Travel restrictions have been hastily put in place for whatever good they will do - "By the time we have enough information to institute a travel ban, the cat's already out of the bag, so to speak," warns University of Washington professor and researcher Nicole A. Errett - and the Biden administration has been at top voice saying now is an excellent time to get the shots if you haven't already.

However, not everyone is on board with the idea that unity and haste must be the watchwords of the moment. Republicans in several states are seeking to financially reward people who quit or lose their jobs because they refuse to get vaccinated, and they wouldn't be Republicans without yet another preposterous conspiracy theory: Ronny Jackson, current Texas GOP Representative and former Trump White House physician, is calling Omicron the "Midterm Election variant," alleging the mutation is actually a Democratic plot to upend the 2022 elections, "but we're not going to let them!" They are nothing if not consistent, and are persistent to a double fault.

As we gaze once again into a maw of fear and uncertainty, I have one humble request for the powers-that-be: Let's not listen to capitalism so much this time, yeah?

We've tried it their way for going on two years now, and all we have is close to a million people dead to show for it. The very corporations clamoring to rush people back into infected work spaces are the ones funding Republicans who rally their people to resist the vaccines. They have no interest in public health. Their goal is private wealth, and as far as they are concerned, wealth must be extracted at all costs.

From the beginning, there have been a number of scientifically sound tactics to thwart this damnable thing. They were ignored during the last year of Trump's tenure, and remain well behind where they should be under Biden.

Those tactics are right in front of us, here and now: testing regimens involving several tests over time, more intensive and widespread testing and tracing, and a re-re-emphasis on masking and vaccinations. These measures must be accompanied by restrictions and/or lockdowns when they are needed, not when they are financially convenient for the powerful.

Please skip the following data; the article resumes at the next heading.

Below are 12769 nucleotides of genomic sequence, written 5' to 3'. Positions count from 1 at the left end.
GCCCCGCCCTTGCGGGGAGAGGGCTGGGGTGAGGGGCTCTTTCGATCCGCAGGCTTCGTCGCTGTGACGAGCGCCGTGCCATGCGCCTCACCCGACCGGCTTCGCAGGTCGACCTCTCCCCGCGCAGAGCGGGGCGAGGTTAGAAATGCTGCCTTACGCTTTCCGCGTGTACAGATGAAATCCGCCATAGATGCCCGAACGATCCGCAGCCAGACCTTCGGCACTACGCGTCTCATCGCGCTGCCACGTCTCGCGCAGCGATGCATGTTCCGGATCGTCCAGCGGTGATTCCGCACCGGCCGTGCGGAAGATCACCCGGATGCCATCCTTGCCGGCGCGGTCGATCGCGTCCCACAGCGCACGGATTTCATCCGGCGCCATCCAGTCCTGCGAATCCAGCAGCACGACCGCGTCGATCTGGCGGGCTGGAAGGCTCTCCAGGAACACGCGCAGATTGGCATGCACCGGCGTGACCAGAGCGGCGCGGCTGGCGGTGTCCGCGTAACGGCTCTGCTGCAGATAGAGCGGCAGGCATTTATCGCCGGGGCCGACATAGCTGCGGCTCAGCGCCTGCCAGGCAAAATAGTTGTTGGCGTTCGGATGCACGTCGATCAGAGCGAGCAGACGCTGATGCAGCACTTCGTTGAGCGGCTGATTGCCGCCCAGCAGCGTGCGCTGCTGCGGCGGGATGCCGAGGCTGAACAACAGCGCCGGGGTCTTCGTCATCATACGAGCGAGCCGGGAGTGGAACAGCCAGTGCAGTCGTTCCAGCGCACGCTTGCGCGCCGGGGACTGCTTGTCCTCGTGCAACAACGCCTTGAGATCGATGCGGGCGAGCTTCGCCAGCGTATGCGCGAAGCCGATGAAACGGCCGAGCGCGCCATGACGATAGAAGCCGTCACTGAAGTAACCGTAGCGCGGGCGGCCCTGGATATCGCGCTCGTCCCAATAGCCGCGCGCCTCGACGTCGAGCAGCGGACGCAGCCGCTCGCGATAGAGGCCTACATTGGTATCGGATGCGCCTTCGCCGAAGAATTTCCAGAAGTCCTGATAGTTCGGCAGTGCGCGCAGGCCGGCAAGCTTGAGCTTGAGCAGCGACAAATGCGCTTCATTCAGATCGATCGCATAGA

Science needs to drive the bus this time - science, and a genuinely effective push to vaccinate the entire world, cost be damned - and let the engine of greed idle for a while. There will still be billionaires once we get past Omicron. The question before us is whether we care enough about everyone else. We should know better by now. Let's find out if we do.

(c) 2021 William Rivers Pitt is a senior editor and lead columnist at Truthout. He is also a New York Times and internationally bestselling author of three books: War on Iraq: What Team Bush Doesn't Want You to Know, The Greatest Sedition Is Silence and House of Ill Repute: Reflections on War, Lies, and America's Ravaged Reputation. His fourth book, The Mass Destruction of Iraq: Why It Is Happening, and Who Is Responsible, co_written with Dahr Jamail, is available now on Amazon. He lives and works in New Hampshire.

Senator Ron Johnson (R-Wis.) asks questions during a Senate Homeland Security and Governmental Affairs
& Senate Rules and Administration joint hearing to discuss the January 6 attack on the US Capitol.

Ron Johnson's War On Free And Fair Elections
As Senator Ron Johnson prepares for an expected 2022 reelection run, he wants to restructure how elections are conducted.
By John Nichols

Joe Biden won Wisconsin in 2020 as part of a remarkable finish that saw the presidential contender flip five states that had gone for Republican Donald Trump in 2016 into the Democratic column four years later. The margin in Wisconsin was narrow, just 20,682 votes out of almost 3.3 million cast. But that was typical for Wisconsin, where four of the last six presidential elections have been decided by under 25,000 votes.

In a state where close elections are the norm, fair and impartial oversight of elections is vital. Wisconsin has maintained that standard with a State Elections Commission staffed by nonpartisan professionals. Their handling of the 2020 election was vetted by the courts, and the recount process, which Trump demanded, actually increased Biden's winning margin.

Now, however, the state's senior US senator, Republican Ron Johnson, is pushing to disempower the elections commission and have the Republican-controlled state legislature take charge. A conspiracy theorist whose claims regarding the 2020 election are often more outlandish than those advanced by Trump, Johnson recently told Wisconsin Public Radio that he's "completely lost confidence" in the elections commission. He claimed that oversight of upcoming elections by partisan Republican leaders of the state Assembly and Senate would "restore confidence in our election system for everybody."